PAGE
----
I used to live in a basement flat near London’s King’s Cross, with a little courtyard. It was full of pots and was lovely really, except for two things. It was overlooked by hundreds of people (there was a hotel next door), and there was no soil.
I could have done something about the latter problem if I’d come across Alex Mitchell, author of The Edible Balcony. Instead, I carried countless bags of compost down into the flat, due to an unfounded fear of using anything that was “tired,” and got rid of said compost in the park across the street when no one was looking.
Photography by Sarah Cuttle via The Edible Balcony, except where noted.
Above: Herbs are easy, and don’t mind the harsh conditions of a small pot. The thyme here is in easy reach of a comfortable window seat, perfect for crushing the leaves to release scent while reading.
Above: One of the questions I would have asked Mitchell would have been: Don’t I need to replace my soil constantly? “Luckily, no,” she says. “Otherwise you would have a backbreaking time ahead of you… It would not be a very sustainable way of gardening and it would be pretty expensive.”
If your balcony is shady, grow woodland plants such as raspberries. “If you grow hungry crops in fresh compost you can then reuse it for less hungry crops,” says Mitchell. “To reuse compost, sift it through your fingers, removing as many roots as you can since these can stop water draining through and make it difficult for new roots to spread out.”
Looking for a compact lean-to conservatory to protect plants from weather? Consider Urban Gardener: A Balcony Greenhouse.
Above: A thriving roof garden in central London.
Above: A rooftop in London’s Bermondsey, near the River Thames. Wind is cunningly kept back with box balls at head height. Mitchell says: “Hungry crops, such as tomatoes, (growing here in rows), potatoes, sweet peppers, aubergines, zucchini, and squashes, do need fresh, fertile compost to grow really well, but others, such as carrots, peas, beans, salad and herbs, don’t require so many nutrients.”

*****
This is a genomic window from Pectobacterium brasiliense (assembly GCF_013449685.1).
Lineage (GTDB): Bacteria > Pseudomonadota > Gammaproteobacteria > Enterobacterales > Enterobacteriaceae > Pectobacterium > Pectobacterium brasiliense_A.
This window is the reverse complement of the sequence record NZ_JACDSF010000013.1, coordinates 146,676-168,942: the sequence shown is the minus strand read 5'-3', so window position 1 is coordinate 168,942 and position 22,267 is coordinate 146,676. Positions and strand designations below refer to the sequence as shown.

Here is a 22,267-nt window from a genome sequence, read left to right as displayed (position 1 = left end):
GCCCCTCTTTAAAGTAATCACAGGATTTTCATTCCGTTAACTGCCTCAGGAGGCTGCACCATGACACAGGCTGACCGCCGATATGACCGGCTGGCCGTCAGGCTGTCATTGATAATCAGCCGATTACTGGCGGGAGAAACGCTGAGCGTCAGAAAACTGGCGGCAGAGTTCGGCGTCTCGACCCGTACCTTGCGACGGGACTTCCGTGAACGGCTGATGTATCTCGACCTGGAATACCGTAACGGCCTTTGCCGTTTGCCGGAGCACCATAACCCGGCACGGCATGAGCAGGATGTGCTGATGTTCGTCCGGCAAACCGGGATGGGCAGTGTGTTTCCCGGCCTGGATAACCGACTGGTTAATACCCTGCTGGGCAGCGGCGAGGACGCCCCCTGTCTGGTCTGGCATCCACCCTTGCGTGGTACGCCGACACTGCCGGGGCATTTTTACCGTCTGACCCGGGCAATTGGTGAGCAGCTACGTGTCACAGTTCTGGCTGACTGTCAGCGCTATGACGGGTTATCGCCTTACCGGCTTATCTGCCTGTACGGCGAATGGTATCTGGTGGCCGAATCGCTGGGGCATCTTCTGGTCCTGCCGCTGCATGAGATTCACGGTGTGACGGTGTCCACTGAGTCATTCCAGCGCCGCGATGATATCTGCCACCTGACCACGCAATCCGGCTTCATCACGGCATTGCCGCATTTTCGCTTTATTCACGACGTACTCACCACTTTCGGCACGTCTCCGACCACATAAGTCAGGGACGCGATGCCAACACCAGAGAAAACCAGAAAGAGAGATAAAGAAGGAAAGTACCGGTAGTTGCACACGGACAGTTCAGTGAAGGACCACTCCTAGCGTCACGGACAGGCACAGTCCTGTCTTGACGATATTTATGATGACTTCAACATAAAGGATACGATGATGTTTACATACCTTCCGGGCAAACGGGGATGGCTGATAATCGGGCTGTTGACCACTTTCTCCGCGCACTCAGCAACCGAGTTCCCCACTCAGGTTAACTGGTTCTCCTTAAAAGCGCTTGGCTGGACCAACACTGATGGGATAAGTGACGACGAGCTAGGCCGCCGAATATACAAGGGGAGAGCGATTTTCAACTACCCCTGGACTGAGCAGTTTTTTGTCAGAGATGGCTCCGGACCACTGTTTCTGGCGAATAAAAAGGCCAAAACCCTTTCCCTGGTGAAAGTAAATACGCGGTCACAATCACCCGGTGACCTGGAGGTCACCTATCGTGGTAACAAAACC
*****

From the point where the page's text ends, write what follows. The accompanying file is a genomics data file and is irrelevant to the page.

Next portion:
Above: Turn a problem into an advantage. Unfriendly railings are ideal for climbing crops. Mitchell: “You can add the old roots in your used soil to your wormery or compost bin. Top this old compost with a third fresh multi-purpose compost and, if you have a wormery, a few scoops of fresh worm compost. A handful of slow-release plant food will re-vitalize old compost too.”
Above: Beans are one of those crops that just keep giving, though they do require feeding. “Most crop plants need feeding,” says Mitchell. “A good all-rounder is organic, sustainably sourced liquid seaweed feed; tomato feed can be used in the same way. A bottle should be enough to see you through the whole growing season and will ensure your plants get all the nutrients they need.”
Above: The Barbican is a concrete landmark in the middle of town: once reviled but now loved. The living spaces are well-designed with generous balconies. This one is cheered immeasurably with sunflowers, tomatoes, cosmos, and an olive tree, all ideal for a sunny spot.
Above: A fig also has a faraway scent and is a reminder of warmer places. Because its roots like to be constricted, it is ideal for a tight space and its branches can be spread out against a south- or west-facing wall which will warm it up for more productivity.
Above: A wormery is a fantastic solution for people with hard surfaces. Instead of requiring worms and other invertebrates to emerge from the ground to aid the breaking-down process, these worms are self-contained and only require feeding from your kitchen and the small amount of garden waste of a balcony or courtyard. They provide invaluable worm ‘wee’ to be diluted and used as plant food: it drips into a watering can under the tap which is left open. The compost produced by wormery worms is amazingly rich. Can o’ Worms available from Wiggly Wigglers, from £32. Photograph by Kendra Wilson.
Above: The Edible Balcony by Alex Mitchell (Kyle Cathie, (£16.99) is also available to US gardeners for $16.16 from Amazon.
This is an update of a post originally published July 27, 2012.
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